My dissertation focuses on British and Irish women, their experience of trauma during the First World War, and the potential for care and treatment they received as a result. Through this work, I interrogate gendered conceptions of trauma, specifically “shell shock,” and how medicine, culture, and society have combined to exclude women’s experiences from discussions of these conditions.
Studying the humanities thus helps us develop critical thinking skills, deeper analyses, and creative thinking. They challenge us as scholars and as individuals not to take the world at face value, but rather to challenge hierarchies, contest traditional narratives, and amplify the voices that have gone overlooked and under-valued.
Professionally, as a scholar whose work engages with so many fields of study and theory, I am very eager to learn from the fellows in my cohort, and to use their expertise to enhance and enrich my own work on gender and the expression of pain. Personally, I have spent nearly five years at Northeastern considering all the things I want to read and work on in some nebulous future when I have time. I have that time now, and that is a luxury for which I am exceptionally grateful.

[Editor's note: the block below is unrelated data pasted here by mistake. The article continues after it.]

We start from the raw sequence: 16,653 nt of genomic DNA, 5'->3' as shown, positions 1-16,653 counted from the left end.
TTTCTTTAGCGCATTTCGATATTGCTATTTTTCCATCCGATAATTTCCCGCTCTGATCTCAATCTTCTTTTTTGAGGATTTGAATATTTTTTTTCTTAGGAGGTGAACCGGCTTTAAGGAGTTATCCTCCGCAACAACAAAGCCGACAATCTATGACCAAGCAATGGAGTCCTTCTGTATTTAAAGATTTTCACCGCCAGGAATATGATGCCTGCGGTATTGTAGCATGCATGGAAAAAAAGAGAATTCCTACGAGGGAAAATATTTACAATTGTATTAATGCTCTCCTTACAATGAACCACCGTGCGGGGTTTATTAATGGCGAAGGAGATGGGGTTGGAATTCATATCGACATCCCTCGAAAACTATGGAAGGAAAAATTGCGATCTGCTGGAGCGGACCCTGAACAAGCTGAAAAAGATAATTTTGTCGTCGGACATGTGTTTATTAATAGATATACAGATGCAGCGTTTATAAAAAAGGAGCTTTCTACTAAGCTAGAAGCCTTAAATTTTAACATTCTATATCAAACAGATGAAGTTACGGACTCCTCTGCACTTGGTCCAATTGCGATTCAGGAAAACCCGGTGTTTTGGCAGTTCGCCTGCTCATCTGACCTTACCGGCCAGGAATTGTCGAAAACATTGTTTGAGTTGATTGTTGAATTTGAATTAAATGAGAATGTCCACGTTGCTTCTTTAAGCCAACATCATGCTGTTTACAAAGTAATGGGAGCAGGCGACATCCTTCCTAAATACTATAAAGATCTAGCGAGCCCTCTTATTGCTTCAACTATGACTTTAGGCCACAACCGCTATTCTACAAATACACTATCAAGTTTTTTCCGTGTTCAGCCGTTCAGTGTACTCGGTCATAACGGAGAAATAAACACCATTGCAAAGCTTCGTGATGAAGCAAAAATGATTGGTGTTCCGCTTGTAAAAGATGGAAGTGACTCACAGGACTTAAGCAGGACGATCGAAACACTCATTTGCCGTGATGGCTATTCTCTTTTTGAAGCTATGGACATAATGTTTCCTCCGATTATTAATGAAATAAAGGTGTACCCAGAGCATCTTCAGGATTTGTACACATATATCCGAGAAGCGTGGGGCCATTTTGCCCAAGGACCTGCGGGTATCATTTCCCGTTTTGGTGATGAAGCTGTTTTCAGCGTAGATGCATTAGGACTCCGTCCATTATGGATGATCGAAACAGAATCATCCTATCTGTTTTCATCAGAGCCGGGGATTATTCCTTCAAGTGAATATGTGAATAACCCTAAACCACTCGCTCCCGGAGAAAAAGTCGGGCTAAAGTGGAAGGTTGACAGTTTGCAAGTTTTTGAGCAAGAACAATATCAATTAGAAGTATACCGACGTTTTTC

Bridget Keown received her BA in History and Russian Literature and Language from Smith College and her MA in Imperial and Commonwealth History from King’s College London. Her work focuses on British and Irish women and their experience of war trauma during the First World War and Irish War of Independence. She has been awarded the Larkin Research Fellowship in Irish Studies from the American Conference for Irish Studies to continue this research. During the summer of 2017 she contributed guest blogs for the American Historical Association as one of two AHA Today Blog Contest winners (http://blog.historians.org/2017/06/gendered-treatments- trauma-first- world-war/). She is currently a contributing writer to Nursing Clio (https://nursingclio.org/author/bkeown/).